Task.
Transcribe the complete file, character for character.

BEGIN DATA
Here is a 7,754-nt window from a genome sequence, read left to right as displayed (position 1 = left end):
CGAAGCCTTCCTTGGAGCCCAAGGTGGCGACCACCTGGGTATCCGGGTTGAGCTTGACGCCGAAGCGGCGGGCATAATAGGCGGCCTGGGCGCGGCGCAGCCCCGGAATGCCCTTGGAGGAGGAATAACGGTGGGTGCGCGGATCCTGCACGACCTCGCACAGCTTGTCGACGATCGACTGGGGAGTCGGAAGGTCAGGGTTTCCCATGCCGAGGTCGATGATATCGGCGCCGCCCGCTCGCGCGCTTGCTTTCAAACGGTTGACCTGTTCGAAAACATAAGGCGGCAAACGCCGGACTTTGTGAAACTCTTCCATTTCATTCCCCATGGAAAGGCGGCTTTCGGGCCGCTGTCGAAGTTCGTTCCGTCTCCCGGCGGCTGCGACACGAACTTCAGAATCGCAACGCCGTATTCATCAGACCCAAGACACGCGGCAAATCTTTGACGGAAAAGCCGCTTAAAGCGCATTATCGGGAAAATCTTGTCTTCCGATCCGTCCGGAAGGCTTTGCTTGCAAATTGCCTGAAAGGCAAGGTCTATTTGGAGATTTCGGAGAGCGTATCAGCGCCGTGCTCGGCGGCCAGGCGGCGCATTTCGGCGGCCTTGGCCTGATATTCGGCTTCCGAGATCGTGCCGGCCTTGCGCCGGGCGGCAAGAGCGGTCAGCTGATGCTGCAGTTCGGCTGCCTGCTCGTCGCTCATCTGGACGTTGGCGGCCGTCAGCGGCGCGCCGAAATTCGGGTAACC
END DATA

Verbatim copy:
Here is a 7,754-nt window from a genome sequence, read left to right as displayed (position 1 = left end):
CGAAGCCTTCCTTGGAGCCCAAGGTGGCGACCACCTGGGTATCCGGGTTGAGCTTGACGCCGAAGCGGCGGGCATAATAGGCGGCCTGGGCGCGGCGCAGCCCCGGAATGCCCTTGGAGGAGGAATAACGGTGGGTGCGCGGATCCTGCACGACCTCGCACAGCTTGTCGACGATCGACTGGGGAGTCGGAAGGTCAGGGTTTCCCATGCCGAGGTCGATGATATCGGCGCCGCCCGCTCGCGCGCTTGCTTTCAAACGGTTGACCTGTTCGAAAACATAAGGCGGCAAACGCCGGACTTTGTGAAACTCTTCCATTTCATTCCCCATGGAAAGGCGGCTTTCGGGCCGCTGTCGAAGTTCGTTCCGTCTCCCGGCGGCTGCGACACGAACTTCAGAATCGCAACGCCGTATTCATCAGACCCAAGACACGCGGCAAATCTTTGACGGAAAAGCCGCTTAAAGCGCATTATCGGGAAAATCTTGTCTTCCGATCCGTCCGGAAGGCTTTGCTTGCAAATTGCCTGAAAGGCAAGGTCTATTTGGAGATTTCGGAGAGCGTATCAGCGCCGTGCTCGGCGGCCAGGCGGCGCATTTCGGCGGCCTTGGCCTGATATTCGGCTTCCGAGATCGTGCCGGCCTTGCGCCGGGCGGCAAGAGCGGTCAGCTGATGCTGCAGTTCGGCTGCCTGCTCGTCGCTCATCTGGACGTTGGCGGCCGTCAGCGGCGCGCCGAAATTCGGGTAACC